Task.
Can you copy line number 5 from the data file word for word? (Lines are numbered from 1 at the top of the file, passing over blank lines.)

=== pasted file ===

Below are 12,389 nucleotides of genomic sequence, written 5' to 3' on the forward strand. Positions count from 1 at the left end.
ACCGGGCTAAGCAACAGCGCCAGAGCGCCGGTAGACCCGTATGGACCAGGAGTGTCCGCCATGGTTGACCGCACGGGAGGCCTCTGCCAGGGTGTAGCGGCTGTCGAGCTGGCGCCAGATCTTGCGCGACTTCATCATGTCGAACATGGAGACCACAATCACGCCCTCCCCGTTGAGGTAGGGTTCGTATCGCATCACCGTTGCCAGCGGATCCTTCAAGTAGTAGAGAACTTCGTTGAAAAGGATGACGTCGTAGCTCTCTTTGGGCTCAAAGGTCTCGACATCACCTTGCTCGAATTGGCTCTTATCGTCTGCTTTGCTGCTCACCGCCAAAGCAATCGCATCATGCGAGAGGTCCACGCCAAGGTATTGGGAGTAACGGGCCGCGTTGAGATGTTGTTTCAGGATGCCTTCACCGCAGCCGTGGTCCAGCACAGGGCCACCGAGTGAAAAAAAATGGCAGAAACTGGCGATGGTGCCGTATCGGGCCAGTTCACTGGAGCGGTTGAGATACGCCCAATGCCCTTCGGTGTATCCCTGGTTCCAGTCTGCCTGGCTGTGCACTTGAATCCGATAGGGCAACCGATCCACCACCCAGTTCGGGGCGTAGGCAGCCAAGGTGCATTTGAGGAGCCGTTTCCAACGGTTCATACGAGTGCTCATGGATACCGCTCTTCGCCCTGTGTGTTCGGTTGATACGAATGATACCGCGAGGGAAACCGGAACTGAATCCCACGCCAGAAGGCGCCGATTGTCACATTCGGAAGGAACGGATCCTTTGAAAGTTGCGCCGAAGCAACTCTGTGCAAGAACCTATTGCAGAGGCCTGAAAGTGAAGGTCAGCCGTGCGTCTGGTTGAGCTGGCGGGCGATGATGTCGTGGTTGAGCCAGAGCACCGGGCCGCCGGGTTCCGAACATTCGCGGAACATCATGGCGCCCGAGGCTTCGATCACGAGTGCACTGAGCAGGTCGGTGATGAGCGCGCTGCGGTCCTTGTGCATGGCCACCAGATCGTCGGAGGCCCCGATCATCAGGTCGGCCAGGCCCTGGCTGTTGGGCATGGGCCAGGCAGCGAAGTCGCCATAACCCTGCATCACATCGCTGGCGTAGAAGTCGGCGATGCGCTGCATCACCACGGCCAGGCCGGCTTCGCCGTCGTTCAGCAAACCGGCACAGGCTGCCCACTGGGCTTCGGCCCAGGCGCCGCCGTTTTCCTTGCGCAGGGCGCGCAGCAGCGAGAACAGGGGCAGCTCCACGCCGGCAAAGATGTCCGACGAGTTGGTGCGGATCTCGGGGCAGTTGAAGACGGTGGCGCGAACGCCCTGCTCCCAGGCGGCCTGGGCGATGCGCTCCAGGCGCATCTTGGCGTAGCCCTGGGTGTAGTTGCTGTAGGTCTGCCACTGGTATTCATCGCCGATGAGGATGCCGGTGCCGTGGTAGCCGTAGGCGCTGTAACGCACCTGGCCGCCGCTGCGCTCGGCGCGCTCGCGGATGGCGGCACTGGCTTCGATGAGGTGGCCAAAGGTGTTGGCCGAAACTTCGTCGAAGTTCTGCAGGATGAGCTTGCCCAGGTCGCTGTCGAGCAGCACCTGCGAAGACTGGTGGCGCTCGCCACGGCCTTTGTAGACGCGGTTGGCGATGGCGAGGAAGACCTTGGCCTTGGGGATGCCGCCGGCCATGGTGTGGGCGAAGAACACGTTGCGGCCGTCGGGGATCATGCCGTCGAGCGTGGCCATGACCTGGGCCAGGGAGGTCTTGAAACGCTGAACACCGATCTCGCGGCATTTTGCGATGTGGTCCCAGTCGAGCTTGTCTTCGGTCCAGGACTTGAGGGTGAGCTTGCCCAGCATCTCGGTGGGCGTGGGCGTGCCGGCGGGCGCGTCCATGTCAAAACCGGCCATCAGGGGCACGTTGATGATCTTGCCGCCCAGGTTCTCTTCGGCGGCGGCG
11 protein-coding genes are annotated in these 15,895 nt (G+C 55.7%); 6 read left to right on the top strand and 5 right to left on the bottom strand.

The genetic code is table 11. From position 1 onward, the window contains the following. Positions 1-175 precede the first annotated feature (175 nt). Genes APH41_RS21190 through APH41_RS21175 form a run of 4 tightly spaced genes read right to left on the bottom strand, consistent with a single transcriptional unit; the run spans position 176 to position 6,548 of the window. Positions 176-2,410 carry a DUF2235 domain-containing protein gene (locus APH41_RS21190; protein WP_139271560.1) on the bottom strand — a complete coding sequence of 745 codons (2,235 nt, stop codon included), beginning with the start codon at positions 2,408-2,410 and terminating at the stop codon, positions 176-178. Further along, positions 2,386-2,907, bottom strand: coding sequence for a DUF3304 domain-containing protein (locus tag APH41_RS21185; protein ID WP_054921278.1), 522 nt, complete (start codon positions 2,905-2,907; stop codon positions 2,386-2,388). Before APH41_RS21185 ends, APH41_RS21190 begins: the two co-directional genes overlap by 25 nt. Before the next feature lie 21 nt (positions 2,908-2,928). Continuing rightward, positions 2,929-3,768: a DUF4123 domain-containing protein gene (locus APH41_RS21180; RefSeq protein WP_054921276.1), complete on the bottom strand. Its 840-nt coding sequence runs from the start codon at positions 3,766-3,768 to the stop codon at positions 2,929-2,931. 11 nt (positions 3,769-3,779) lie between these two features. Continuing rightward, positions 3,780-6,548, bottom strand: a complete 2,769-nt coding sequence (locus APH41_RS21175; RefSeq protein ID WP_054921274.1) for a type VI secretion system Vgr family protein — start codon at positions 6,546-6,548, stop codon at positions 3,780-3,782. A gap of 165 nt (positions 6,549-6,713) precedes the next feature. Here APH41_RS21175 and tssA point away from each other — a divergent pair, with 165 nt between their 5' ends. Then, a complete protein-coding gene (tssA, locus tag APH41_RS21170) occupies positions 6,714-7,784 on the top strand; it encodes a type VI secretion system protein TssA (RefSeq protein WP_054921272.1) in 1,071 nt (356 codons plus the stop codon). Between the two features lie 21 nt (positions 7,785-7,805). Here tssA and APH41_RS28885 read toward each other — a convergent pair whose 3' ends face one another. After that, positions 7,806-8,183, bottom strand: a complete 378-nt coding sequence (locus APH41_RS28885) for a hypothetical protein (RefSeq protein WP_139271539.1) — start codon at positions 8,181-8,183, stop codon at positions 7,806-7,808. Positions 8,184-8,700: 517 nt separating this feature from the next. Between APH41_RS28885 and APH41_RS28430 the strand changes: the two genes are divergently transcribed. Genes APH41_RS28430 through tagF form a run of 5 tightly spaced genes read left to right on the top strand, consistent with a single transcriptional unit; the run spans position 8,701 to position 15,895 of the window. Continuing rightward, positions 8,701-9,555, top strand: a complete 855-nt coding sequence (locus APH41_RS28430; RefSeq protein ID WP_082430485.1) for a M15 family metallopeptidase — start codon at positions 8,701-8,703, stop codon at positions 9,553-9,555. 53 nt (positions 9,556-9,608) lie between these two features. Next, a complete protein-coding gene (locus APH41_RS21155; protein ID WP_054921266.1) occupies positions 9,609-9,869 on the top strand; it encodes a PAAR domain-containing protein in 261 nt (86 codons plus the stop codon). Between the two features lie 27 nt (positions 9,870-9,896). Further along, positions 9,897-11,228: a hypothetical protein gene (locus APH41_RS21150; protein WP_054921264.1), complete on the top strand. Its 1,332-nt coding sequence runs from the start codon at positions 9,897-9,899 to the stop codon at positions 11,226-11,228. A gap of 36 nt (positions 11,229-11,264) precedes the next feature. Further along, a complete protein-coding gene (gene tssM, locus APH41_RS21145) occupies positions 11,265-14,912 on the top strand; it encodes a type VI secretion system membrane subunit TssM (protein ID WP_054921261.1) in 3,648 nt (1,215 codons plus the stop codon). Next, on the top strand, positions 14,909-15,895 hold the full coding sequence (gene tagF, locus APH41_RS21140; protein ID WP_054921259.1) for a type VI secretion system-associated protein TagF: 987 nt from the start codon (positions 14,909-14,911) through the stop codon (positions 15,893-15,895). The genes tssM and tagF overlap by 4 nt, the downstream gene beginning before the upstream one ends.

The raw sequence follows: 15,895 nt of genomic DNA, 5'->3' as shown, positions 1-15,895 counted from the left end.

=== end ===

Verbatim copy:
The raw sequence follows: 15,895 nt of genomic DNA, 5'->3' as shown, positions 1-15,895 counted from the left end.